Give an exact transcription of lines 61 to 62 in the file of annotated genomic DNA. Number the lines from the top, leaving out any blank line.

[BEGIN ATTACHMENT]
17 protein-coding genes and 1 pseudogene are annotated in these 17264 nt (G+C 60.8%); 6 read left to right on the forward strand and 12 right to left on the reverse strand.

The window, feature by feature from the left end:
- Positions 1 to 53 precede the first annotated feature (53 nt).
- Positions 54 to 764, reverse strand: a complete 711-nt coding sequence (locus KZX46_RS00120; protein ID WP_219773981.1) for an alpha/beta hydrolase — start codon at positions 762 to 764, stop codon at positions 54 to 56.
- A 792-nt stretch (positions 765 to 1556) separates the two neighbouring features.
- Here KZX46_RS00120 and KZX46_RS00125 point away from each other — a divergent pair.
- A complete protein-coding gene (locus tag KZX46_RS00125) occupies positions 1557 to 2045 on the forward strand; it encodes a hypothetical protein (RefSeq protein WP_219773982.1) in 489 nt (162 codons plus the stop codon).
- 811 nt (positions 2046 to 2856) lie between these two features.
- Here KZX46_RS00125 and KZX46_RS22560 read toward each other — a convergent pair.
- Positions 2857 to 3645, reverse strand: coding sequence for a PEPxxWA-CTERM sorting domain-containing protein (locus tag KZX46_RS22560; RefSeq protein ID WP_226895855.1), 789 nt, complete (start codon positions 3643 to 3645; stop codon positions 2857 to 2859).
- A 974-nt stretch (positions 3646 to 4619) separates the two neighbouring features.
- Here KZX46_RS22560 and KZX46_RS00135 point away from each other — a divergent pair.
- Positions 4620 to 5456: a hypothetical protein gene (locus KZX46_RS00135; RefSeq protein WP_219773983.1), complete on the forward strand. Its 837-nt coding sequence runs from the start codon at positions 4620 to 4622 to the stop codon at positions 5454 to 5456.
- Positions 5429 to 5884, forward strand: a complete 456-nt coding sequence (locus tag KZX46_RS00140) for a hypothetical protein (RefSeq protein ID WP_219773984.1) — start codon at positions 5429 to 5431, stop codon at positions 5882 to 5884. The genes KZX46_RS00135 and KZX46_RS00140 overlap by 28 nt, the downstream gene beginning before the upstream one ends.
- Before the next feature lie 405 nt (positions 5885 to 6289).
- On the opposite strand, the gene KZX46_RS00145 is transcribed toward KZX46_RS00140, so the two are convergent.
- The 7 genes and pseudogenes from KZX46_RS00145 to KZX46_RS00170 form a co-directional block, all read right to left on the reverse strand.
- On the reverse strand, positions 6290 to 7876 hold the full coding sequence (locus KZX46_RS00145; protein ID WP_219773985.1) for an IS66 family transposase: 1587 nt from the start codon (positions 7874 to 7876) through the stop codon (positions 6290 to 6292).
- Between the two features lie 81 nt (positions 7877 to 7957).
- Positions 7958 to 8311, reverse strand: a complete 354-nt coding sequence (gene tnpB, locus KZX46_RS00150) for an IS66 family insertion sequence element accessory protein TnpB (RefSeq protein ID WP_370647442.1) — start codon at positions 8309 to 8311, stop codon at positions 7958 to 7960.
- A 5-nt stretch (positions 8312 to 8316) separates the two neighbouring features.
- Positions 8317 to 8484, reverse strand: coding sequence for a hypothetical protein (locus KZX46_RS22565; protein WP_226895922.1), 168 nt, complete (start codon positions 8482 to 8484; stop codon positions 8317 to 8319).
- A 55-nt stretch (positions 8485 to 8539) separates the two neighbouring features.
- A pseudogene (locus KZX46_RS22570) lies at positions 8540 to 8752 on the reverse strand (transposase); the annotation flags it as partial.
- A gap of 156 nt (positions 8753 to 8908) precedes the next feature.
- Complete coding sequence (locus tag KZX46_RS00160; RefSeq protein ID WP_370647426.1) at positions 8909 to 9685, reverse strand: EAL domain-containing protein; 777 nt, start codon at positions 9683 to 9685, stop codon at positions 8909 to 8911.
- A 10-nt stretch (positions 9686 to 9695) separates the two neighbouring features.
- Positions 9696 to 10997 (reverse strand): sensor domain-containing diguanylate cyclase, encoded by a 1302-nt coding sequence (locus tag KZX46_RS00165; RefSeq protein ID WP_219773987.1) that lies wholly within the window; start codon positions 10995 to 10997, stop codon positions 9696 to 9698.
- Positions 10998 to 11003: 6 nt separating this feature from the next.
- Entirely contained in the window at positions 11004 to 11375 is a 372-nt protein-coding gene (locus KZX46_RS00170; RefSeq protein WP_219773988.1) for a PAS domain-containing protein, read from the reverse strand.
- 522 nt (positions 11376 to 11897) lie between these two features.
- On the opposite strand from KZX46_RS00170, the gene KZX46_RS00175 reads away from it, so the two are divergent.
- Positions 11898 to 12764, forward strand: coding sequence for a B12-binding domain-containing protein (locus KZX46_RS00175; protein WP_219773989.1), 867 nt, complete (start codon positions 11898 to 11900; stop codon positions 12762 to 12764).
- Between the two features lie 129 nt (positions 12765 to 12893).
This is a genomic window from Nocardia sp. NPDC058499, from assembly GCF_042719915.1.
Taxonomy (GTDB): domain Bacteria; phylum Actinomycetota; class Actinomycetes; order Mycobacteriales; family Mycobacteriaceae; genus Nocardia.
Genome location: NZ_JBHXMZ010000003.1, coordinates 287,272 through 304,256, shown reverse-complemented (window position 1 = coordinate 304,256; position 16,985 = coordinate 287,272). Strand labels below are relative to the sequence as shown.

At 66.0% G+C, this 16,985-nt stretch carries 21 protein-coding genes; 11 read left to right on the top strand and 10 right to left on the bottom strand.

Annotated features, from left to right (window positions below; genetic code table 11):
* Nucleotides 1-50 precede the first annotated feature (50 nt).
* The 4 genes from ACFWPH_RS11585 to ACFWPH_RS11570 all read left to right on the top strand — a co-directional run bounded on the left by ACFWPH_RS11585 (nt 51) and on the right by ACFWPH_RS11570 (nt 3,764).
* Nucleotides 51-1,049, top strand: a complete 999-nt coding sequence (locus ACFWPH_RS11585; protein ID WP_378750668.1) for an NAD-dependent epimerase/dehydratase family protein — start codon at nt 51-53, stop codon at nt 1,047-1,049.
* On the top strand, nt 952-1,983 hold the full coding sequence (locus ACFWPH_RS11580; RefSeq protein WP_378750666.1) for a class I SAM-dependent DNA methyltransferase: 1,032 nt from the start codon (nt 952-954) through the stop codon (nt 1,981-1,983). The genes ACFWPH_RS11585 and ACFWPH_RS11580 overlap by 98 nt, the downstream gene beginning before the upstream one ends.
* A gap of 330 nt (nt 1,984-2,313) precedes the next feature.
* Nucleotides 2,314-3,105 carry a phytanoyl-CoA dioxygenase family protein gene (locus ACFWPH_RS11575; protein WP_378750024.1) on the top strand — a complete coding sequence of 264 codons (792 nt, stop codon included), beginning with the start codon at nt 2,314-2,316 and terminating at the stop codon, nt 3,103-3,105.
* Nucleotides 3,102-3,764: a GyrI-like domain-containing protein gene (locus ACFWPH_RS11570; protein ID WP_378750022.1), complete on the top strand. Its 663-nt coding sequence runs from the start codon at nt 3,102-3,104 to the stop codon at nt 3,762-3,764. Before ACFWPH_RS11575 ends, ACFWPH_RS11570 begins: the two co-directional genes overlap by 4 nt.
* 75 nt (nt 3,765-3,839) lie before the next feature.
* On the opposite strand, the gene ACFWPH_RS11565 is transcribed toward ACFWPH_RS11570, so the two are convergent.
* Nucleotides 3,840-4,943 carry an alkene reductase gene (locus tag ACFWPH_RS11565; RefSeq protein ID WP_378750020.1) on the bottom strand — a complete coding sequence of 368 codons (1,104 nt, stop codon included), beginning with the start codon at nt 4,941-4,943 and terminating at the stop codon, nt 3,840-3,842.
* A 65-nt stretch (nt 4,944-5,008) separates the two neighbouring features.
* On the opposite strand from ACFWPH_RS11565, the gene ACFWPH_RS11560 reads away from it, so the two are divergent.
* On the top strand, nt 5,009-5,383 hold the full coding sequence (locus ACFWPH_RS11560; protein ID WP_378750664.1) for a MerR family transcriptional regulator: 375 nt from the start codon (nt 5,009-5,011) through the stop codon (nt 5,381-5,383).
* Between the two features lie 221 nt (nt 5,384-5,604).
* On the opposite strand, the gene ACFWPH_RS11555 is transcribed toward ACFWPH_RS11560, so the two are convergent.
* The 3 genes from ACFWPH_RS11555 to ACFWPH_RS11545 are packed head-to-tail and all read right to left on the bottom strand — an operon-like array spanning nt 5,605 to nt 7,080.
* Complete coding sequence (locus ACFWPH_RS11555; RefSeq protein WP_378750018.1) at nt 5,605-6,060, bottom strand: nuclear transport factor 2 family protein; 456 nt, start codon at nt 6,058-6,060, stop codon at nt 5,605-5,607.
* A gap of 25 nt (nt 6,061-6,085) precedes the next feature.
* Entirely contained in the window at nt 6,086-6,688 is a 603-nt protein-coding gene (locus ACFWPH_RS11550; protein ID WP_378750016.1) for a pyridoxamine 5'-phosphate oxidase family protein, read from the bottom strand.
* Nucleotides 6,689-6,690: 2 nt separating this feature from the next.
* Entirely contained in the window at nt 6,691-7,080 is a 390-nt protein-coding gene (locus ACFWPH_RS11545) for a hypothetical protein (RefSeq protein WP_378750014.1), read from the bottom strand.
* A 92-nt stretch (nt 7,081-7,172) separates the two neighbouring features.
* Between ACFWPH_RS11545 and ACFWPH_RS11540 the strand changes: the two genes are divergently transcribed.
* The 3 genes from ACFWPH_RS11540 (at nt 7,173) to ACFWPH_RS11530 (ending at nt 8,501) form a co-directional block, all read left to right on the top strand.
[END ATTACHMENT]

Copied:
* A 92-nt stretch (nt 7,081-7,172) separates the two neighbouring features.
* Between ACFWPH_RS11545 and ACFWPH_RS11540 the strand changes: the two genes are divergently transcribed.